The Gen Z Factor in 2020 Will Be Even Bigger Than in 2016 as We Make Campus Great Again


Leftists are perpetually convinced that the American right is just one generation away from extinction.

Their rhetoric implies that they assume they are contending with the last gasps of a dying conservative ideology rooted solely in residual loyalty to the quaint notions of a barely remembered, long-ago past. Donald Trump’s MAGA revolution is, in this worldview, a nearly inexplicable aberration.

The “#Resist” movement has tried to console itself with the fairy tale that Hillary Clinton’s shocking defeat in 2016 must have been the result of some inconceivable conspiracy, because there couldn’t possibly have been enough old, white men left to vote for Donald Trump. The problem with this narrative, as with so many of the Democratic Party’s core assumptions is that it’s completely at odds with reality.

It wasn’t Trump’s unapologetic nationalism and pragmatic conservatism that turned so many young people off from the Republican Party in the past decade. It was the soulless doctrinaire laissez-faire economics, knee-jerk foreign interventionism, and obsequious deference to liberal pieties represented by GOP presidential nominees such as Mitt Romney and John McCain. It was this establishment culture that young Americans rejected in 2016.

Nearly two-thirds of voters under 30 years old pulled the lever for Barack Obama in both 2008 and 2012, firmly rejecting the “compassionate” neoconservatism of the Bush era.

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Donald Trump, however, performed 18 points better among young voters against Hillary Clinton in 2016 than John McCain did against Obama in 2008.

But this is the 2020 race, and many “Generation Z” voters will be casting their ballots for the first time. You can’t expect to extrapolate their voting patterns just by looking at the youth vote in the last election.

Personally, I don’t believe the revolution of 2016 would have been possible without the army of irreverent teenagers, many of them too young to vote, who dominated social media and online comment sections. The politically active youth were too new to politics in 2016 to have internalized the conventional political “wisdom” that let a deeply corrupt mediocre candidate such as Hillary Clinton come within a stone’s throw of the presidency.

It was the relentless mockery of Clinton and the GOP establishment’s chosen challengers by these young people, along with their triumphant Trump boosterism, that shattered the illusion — they let it be known that the Empress wore no clothes at a time when their elders were all set to coronate Hillary. Perhaps only the brash oratory of the billionaire candidate himself did more to upend the whole farce.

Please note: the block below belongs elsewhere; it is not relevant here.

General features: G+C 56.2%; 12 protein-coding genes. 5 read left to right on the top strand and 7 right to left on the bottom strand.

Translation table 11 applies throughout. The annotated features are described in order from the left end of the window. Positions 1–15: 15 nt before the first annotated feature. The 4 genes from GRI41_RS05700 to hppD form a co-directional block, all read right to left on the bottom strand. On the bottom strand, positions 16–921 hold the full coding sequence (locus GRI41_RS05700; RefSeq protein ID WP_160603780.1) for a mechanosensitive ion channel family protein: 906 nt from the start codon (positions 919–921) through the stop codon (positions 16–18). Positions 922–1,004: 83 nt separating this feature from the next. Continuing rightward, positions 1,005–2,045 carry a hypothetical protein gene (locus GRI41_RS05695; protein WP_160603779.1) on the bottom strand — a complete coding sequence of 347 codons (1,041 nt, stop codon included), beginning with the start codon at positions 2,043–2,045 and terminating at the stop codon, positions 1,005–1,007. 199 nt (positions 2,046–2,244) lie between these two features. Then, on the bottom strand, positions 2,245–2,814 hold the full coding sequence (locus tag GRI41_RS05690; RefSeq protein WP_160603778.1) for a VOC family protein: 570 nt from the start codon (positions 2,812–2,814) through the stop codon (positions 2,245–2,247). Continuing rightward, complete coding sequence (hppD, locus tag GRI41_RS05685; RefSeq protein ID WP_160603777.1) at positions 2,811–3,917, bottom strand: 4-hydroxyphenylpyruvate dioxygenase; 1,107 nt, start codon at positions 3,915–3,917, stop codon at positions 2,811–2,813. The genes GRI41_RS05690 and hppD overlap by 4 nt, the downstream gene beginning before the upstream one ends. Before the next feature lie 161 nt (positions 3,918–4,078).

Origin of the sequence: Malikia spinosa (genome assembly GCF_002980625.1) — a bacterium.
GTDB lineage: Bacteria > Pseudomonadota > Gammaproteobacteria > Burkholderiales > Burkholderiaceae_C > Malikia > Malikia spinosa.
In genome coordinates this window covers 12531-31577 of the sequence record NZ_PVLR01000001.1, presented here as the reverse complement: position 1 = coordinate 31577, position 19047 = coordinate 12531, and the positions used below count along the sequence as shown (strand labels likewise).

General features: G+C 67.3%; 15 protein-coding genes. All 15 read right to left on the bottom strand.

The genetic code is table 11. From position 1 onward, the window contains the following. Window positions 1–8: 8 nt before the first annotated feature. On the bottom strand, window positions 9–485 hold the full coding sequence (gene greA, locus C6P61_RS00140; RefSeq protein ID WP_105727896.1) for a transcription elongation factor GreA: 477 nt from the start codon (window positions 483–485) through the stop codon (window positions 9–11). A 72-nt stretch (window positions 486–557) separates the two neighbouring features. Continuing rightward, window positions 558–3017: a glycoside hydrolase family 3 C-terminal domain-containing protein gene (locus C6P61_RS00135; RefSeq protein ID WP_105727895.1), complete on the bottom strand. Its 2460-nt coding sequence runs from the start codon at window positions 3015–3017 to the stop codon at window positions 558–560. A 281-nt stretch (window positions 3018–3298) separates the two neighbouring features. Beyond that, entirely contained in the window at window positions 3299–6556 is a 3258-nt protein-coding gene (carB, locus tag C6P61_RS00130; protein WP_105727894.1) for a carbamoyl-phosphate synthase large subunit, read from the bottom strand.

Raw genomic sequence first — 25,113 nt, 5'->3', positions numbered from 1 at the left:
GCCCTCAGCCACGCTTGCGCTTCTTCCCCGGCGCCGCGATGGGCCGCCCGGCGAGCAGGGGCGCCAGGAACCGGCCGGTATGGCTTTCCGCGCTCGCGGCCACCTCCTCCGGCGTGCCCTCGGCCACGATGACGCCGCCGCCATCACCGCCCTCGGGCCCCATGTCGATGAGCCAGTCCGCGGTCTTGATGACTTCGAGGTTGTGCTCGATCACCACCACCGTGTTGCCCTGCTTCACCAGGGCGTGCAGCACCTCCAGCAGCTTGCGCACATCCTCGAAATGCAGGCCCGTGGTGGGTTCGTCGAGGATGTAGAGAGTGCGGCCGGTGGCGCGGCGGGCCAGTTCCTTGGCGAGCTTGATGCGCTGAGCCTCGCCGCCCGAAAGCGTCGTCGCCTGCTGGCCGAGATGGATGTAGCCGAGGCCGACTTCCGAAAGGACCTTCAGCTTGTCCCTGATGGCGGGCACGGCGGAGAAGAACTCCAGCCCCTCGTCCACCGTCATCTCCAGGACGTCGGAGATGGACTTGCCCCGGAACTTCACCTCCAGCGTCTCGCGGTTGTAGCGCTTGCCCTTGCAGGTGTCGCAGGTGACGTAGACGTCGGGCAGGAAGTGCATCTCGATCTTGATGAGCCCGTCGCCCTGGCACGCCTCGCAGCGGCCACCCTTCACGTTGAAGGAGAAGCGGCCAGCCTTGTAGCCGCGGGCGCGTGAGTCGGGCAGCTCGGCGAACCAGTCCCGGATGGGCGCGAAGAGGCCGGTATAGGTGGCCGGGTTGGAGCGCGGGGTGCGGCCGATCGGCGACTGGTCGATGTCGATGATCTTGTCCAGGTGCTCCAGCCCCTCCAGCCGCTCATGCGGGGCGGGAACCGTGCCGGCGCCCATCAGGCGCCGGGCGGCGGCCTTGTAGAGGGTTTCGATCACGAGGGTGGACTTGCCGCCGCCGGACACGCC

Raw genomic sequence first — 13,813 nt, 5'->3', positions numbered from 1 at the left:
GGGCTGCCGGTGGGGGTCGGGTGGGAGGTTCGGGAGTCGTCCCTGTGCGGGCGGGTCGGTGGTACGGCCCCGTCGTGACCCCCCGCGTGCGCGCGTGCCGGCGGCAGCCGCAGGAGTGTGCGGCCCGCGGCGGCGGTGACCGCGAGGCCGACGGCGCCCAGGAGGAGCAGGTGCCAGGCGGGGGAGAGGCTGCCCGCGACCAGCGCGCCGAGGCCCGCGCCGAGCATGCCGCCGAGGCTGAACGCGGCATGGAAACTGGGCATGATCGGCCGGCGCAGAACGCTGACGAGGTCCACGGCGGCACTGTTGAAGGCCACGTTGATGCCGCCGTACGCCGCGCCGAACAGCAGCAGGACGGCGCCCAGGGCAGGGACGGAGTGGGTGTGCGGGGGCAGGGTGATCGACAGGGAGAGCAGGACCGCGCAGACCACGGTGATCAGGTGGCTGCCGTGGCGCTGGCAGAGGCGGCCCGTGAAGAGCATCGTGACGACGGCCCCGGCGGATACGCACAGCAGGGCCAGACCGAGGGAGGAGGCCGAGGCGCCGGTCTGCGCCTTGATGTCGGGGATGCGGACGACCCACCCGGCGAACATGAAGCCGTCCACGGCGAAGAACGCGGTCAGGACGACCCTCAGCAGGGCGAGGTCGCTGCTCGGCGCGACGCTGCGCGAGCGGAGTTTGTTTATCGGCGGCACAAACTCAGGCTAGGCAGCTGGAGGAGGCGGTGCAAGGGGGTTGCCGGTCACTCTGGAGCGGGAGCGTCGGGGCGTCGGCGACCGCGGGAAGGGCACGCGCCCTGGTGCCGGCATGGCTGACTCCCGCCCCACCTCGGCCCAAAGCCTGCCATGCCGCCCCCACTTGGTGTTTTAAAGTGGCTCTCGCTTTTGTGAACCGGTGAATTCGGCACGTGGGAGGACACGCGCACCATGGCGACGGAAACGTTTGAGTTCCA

Now those young people are college students or recent graduates. They can not only vote, but speak out. From what I can tell, none of them are particularly eager to sit back and let the stale, corrupt political system regain its stranglehold on Washington after they spent so much time and effort helping to tear down that system in 2016.

The highest echelons of the Trump campaign appreciate how important these young Trumpsters will be next year — not just because of our votes in battleground states, but also because of our immense enthusiasm and energy.

In an election that, by all accounts, is going to be decided by each party’s ability to turn out its base, Gen Z can make a critical difference by pounding the ground, choking up the comment sections online, and letting older “shy-Trumpsters” know that — despite the best efforts of the Democrats and the mainstream media to convince them otherwise — conservative beliefs and values have a future in this country and are alive and well.

Youth-led efforts such as the “Make Campus Great Again” campaign are just getting off the ground, but with support from the Trump campaign, they’re building on the foundation laid by groups such as Turning Point USA, which have spent years working tirelessly to put conservativism back at the center of campus life and empower students who endure censorship, retaliation and ostracism simply because they support President Trump or hold conservative beliefs. I personally know this to be true.

To my fellow campus conservatives, who I know are fed up with being told they’re pariahs and anachronisms, let me stress that this is the best time to get involved.

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Right here and right now, individual liberties must be defended more than ever. Now is when we carve out our place in history and earn the respect that leftists are so determined to deny us.

Together, we will preserve American freedom for generations to come.

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Isabel Brown is a graduate student at Georgetown University pursuing her master’s degree in biomedical sciences policy and advocacy. You can follow her on social media @theisabelbrown (Instagram/Facebook) and @theisabelb (Twitter).
Isabel Brown is a recent college graduate from Colorado who endured years of leftist indoctrination on her college campus and is now pursuing her master’s degree at Georgetown University in biomedical sciences policy and advocacy. After serving as a Turning Point USA chapter founder and president for two years at Colorado State University, Isabel recently became a Turning Point USA contributor to continue sharing the powerful message of the organization. In addition to the content she produces for PragerU, Isabel independently produces and hosts On The Front Lines, a video series highlighting the adversity college students experience due to their conservative beliefs. Isabel is also a former U.S. Senate and White House intern. You can follow her on social media @theisabelbrown (Instagram/Facebook) and @theisabelb (Twitter).